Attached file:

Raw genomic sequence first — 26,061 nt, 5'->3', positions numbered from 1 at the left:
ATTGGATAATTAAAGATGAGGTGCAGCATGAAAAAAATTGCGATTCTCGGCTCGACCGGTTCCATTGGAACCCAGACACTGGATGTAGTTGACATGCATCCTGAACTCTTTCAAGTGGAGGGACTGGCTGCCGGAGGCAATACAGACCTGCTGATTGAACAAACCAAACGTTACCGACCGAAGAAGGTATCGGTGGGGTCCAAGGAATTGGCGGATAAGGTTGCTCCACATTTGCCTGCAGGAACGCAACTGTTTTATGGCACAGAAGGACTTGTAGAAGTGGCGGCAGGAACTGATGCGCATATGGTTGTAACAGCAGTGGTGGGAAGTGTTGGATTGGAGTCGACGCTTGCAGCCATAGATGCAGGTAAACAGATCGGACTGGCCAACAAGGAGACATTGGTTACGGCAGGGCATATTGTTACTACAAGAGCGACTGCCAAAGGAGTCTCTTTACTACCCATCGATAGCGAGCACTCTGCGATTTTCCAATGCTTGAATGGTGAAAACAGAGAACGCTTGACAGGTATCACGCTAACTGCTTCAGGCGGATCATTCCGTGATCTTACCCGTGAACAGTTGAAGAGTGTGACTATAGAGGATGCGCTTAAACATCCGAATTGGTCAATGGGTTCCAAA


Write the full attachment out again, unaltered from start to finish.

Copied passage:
Raw genomic sequence first — 26,061 nt, 5'->3', positions numbered from 1 at the left:
ATTGGATAATTAAAGATGAGGTGCAGCATGAAAAAAATTGCGATTCTCGGCTCGACCGGTTCCATTGGAACCCAGACACTGGATGTAGTTGACATGCATCCTGAACTCTTTCAAGTGGAGGGACTGGCTGCCGGAGGCAATACAGACCTGCTGATTGAACAAACCAAACGTTACCGACCGAAGAAGGTATCGGTGGGGTCCAAGGAATTGGCGGATAAGGTTGCTCCACATTTGCCTGCAGGAACGCAACTGTTTTATGGCACAGAAGGACTTGTAGAAGTGGCGGCAGGAACTGATGCGCATATGGTTGTAACAGCAGTGGTGGGAAGTGTTGGATTGGAGTCGACGCTTGCAGCCATAGATGCAGGTAAACAGATCGGACTGGCCAACAAGGAGACATTGGTTACGGCAGGGCATATTGTTACTACAAGAGCGACTGCCAAAGGAGTCTCTTTACTACCCATCGATAGCGAGCACTCTGCGATTTTCCAATGCTTGAATGGTGAAAACAGAGAACGCTTGACAGGTATCACGCTAACTGCTTCAGGCGGATCATTCCGTGATCTTACCCGTGAACAGTTGAAGAGTGTGACTATAGAGGATGCGCTTAAACATCCGAATTGGTCAATGGGTTCCAAA